Monday, July 18, 2011

Soulful Stitching: Patchwork Quilts by Africans (Siddis) in India at the MoAD

 My grandmother used to make quilts but nothing like this. These are gorgeous, intricate works of art and if they were painted by men...well, you know the drill. It's only been in the last decade that quilts and other textile works, mostly made by women, have been looked at seriously. Now many are collector's items! If the art critic can extend the meaning of art to "conceptual art" and "installations," then there is no reason why these quilts shouldn't be considered works of art. For one thing, they are far more beautiful than much contemporary art and the level of skill is far higher.

But my mind boggles at the realization that these were made for everyday use. These stunning quilts are created out of the philosophy of "waste not, want not," in cultures where nothing goes to waste. We could learn a lot from them.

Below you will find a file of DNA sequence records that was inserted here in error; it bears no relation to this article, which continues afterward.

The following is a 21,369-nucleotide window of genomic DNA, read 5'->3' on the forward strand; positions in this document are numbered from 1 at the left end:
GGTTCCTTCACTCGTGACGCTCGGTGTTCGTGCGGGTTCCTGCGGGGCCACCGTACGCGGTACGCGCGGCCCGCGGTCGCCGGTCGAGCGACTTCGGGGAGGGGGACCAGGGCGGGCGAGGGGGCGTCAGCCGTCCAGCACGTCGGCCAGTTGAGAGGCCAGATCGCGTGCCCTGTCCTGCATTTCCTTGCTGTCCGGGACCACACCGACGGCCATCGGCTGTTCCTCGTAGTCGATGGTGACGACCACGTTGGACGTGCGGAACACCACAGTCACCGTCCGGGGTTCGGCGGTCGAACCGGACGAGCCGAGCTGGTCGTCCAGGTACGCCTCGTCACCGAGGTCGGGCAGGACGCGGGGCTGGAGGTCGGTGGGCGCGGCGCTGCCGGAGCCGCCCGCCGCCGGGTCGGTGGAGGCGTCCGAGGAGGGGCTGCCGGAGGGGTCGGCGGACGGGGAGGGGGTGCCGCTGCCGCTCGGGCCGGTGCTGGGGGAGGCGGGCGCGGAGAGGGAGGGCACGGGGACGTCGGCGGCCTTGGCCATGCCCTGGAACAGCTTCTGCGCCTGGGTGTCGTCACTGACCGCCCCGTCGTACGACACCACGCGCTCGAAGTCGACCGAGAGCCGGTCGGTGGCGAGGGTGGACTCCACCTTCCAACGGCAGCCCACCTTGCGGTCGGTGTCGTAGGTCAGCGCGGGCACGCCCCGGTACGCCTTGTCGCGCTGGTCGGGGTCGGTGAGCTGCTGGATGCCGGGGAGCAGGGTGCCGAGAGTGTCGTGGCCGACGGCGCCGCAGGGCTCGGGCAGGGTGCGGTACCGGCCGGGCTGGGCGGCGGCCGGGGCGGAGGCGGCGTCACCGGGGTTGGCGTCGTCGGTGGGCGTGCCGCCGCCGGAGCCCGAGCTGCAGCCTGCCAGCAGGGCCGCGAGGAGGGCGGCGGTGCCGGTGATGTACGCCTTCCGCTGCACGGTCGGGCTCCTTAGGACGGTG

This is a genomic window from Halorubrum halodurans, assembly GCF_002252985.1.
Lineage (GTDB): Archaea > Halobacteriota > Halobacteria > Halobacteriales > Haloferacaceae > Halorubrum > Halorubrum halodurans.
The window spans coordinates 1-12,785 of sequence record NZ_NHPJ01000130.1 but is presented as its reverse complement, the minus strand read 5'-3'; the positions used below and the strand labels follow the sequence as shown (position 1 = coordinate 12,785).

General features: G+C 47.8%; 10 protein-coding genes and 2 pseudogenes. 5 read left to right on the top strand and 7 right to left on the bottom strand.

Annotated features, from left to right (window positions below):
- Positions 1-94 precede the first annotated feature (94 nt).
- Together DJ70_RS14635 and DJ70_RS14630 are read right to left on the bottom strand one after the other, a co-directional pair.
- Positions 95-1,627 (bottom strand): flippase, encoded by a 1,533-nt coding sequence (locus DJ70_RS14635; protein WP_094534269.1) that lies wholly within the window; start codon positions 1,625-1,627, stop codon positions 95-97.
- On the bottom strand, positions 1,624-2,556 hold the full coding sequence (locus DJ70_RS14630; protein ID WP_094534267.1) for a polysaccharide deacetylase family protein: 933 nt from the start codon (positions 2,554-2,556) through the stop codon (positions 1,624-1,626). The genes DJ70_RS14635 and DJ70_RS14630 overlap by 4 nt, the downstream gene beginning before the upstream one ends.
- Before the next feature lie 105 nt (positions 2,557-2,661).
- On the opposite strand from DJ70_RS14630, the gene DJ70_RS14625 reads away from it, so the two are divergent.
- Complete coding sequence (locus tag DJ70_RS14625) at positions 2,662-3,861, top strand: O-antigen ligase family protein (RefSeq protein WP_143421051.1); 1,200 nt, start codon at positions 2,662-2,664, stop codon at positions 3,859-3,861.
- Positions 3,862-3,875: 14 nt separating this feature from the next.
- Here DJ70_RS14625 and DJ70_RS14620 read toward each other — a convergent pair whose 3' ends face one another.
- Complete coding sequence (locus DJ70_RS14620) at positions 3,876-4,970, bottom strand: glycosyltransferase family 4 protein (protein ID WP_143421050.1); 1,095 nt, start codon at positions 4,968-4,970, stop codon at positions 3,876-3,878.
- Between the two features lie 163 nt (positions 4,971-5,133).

As part of its exploration of how traditional practices are adapted over decades throughout the African Diaspora, the Museum of the African Diaspora's (MoADSF) current exhibit is yet another example of textile art made by women.

The stunning, colorful, patchwork quilts are known as kawandi and are made only by craftswomen living in the little known Siddi communities of Africans in India.

Continue reading on Soulful Stitching: Patchwork Quilts by Africans (Siddis) in India at the MoADSF - San Francisco Museum |

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